The world doesn't need a new Breton Woods or a new world order; it needs a competing vision of global finance. One that will put an end to dollar tyranny, superpower politics and "beggar thy neighbor" economic policies. A system that strengthens national sovereignty, cooperation, and international law. That's what the G 20 should have been talking about, instead of wasting their time trying to prop up a system that's rotten to the core.


The Great Depression of the 21st Century: Collapse of the Real Economy
Michel Chossudovsky

The upper spheres of Wall Street overshadow the real economy. The accumulation of large amounts of money wealth by a handful of Wall Street conglomerates and their associated hedge funds is reinvested in the acquisition of real assets.

Paper wealth is transformed into the ownership and control of real productive assets, including industry, services, natural resources, infrastructure, etc. (....)

Paper wealth accumulated through insider trading and stock market manipulation is used to acquire control over real economic assets, displacing the preexisting ownership structures.

What we are dealing with is an unsavory relationship between the real economy and the financial sector. The financial conglomerates do not produce commodities. They essentially make money through the conduct of financial transactions. They use the proceeds of these transactions to take over bona fide real economy corporations which produce goods and services for household consumption.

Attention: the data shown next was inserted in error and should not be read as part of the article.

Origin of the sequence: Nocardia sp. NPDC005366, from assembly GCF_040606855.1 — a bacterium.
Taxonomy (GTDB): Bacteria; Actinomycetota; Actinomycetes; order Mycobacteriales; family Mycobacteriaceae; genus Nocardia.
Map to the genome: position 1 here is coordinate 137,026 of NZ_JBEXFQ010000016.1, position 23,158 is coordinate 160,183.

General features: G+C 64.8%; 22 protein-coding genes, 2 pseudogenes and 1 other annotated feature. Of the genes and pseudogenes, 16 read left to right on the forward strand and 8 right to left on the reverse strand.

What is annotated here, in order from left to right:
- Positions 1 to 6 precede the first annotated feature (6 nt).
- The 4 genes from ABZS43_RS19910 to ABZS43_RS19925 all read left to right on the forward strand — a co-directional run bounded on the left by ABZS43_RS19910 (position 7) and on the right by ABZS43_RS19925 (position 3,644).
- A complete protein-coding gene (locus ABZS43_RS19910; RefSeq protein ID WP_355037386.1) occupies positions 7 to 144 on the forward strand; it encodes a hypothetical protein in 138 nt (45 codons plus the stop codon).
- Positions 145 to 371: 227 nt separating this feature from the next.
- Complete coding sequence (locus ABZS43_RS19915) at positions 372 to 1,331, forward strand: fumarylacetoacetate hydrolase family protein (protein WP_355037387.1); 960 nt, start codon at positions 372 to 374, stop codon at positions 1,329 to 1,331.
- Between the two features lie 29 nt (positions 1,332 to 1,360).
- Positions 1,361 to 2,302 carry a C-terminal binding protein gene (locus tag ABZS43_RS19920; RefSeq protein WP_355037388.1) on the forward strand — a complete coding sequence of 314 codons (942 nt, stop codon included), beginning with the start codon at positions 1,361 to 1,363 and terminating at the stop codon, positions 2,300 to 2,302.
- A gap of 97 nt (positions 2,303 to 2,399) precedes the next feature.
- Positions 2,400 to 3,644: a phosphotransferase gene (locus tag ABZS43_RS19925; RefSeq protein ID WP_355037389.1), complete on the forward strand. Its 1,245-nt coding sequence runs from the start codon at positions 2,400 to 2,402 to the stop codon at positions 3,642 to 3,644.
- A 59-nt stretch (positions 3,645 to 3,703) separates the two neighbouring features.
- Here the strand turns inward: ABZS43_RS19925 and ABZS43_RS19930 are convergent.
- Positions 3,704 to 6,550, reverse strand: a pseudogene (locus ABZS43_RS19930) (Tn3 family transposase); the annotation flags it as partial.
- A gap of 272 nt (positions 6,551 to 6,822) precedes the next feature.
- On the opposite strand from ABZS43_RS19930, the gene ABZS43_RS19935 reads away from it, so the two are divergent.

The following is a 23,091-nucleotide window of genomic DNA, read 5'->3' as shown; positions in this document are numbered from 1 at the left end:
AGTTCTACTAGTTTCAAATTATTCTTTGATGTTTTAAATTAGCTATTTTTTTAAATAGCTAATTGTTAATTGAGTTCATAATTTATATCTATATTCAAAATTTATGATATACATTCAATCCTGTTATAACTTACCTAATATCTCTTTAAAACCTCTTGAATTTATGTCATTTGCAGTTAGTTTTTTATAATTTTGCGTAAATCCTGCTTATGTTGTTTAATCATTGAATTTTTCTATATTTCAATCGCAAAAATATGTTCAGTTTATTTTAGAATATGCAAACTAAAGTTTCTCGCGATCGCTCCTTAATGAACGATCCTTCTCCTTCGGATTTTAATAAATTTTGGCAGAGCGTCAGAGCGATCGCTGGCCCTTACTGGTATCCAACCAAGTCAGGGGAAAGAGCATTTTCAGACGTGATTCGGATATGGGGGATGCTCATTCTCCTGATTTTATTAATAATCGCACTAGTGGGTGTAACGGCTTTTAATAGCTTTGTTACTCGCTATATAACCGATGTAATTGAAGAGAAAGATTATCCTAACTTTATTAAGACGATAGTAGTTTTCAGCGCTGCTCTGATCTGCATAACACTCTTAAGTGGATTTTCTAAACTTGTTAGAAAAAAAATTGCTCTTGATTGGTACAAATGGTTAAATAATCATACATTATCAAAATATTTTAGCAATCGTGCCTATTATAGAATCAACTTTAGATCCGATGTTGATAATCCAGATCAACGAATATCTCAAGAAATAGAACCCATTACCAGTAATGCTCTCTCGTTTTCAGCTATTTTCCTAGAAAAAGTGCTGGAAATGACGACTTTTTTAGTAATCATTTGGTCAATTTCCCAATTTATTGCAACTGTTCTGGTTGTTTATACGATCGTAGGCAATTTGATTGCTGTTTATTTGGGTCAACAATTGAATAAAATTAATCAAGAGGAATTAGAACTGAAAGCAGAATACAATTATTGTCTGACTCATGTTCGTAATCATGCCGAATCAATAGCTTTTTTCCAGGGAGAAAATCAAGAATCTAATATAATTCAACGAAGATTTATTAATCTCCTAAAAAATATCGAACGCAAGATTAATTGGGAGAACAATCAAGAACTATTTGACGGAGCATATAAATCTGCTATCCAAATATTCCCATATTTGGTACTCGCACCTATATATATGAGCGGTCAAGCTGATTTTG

In a bitter twist, the new owners of industry are the institutional speculators and financial manipulators. They are becoming the new captains of industry, displacing not only the preexisting structures of ownership but also instating their cronies in the seats of corporate management.


US's Road to Recovery Runs Through Beijing
Francesco Sisci and David P Goldman

For the past decade, poor people in the developing world have financed the consumption of rich people in America. America has borrowed nearly $1 trillion a year, mostly from the developing world, and used these funds to import consumer goods and buy homes at low interest rates. The result is a solvency crisis of the American household, which shows up as a solvency crisis for financial institutions.

Naomi Klein on the Bailout Profiteers and the Multi-Trillion-Dollar Crime Scene


El Rapto
Lola Alvarez Bravo
ca. 1940s

1 2


Poems by Tsvetanka Elenkova
Translated by Jonathan Dunne
The International Literary Quarterly
Colours Are Laid In The Dark

At the beginning of every film, as at the end, there are several black frames where it is joined to the cartridge and to the spool of the camera so that it can rewind, so that it isn’t exposed. While in the cartridge, the whole film is black. If it has advanced and you open it in the light, it also turns black. So sensitive on the road to Damascus or some other city. Colours are laid in the dark only with measured light. As much as filters through a straw hat or a pair of sunglasses. A flash. And when it’s processed we look at the pictures.


Michel Foucault, Philosopher? A Note on Genealogy and Archaeology [PDF]
Rudi Visker

parrhesia: a journal of critical philosophy
issue five

via infinite thØught


The Moose Stops Here
Frank Rich

Election junkies in acute withdrawal need suffer no longer. Though the exciting Obama-McCain race is over, the cockfight among the losers has only just begun. The conservative crackup may be ugly, but as entertainment, it’s two thumbs up!(....)

The G.O.P. ran out of steam and ideas well before George W. Bush took office and Tom DeLay ran amok, and it is now more representative of 20th-century South Africa during apartheid than 21st-century America. The proof is in the vanilla pudding. When David Letterman said that the 10 G.O.P. presidential candidates at an early debate looked like “guys waiting to tee off at a restricted country club,” he was the first to correctly call the election.(....)